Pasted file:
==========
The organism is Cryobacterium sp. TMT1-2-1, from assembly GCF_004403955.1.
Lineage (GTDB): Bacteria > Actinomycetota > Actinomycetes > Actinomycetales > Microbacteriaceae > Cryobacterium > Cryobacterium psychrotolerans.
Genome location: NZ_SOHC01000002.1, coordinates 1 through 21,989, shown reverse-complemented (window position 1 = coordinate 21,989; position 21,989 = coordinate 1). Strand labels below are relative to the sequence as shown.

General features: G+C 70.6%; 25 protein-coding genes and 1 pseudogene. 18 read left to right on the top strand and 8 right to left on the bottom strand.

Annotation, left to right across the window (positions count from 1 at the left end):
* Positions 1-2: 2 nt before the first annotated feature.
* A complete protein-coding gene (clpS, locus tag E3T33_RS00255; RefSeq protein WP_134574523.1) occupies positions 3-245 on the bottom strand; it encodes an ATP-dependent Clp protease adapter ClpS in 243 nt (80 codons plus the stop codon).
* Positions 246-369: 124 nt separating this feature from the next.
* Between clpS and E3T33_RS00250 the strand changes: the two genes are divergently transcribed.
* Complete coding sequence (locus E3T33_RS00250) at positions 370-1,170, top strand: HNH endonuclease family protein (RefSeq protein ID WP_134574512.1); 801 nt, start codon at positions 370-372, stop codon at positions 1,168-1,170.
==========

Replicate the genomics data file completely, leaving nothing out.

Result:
The organism is Cryobacterium sp. TMT1-2-1, from assembly GCF_004403955.1.
Lineage (GTDB): Bacteria > Actinomycetota > Actinomycetes > Actinomycetales > Microbacteriaceae > Cryobacterium > Cryobacterium psychrotolerans.
Genome location: NZ_SOHC01000002.1, coordinates 1 through 21,989, shown reverse-complemented (window position 1 = coordinate 21,989; position 21,989 = coordinate 1). Strand labels below are relative to the sequence as shown.

General features: G+C 70.6%; 25 protein-coding genes and 1 pseudogene. 18 read left to right on the top strand and 8 right to left on the bottom strand.

Annotation, left to right across the window (positions count from 1 at the left end):
* Positions 1-2: 2 nt before the first annotated feature.
* A complete protein-coding gene (clpS, locus tag E3T33_RS00255; RefSeq protein WP_134574523.1) occupies positions 3-245 on the bottom strand; it encodes an ATP-dependent Clp protease adapter ClpS in 243 nt (80 codons plus the stop codon).
* Positions 246-369: 124 nt separating this feature from the next.
* Between clpS and E3T33_RS00250 the strand changes: the two genes are divergently transcribed.
* Complete coding sequence (locus E3T33_RS00250) at positions 370-1,170, top strand: HNH endonuclease family protein (RefSeq protein ID WP_134574512.1); 801 nt, start codon at positions 370-372, stop codon at positions 1,168-1,170.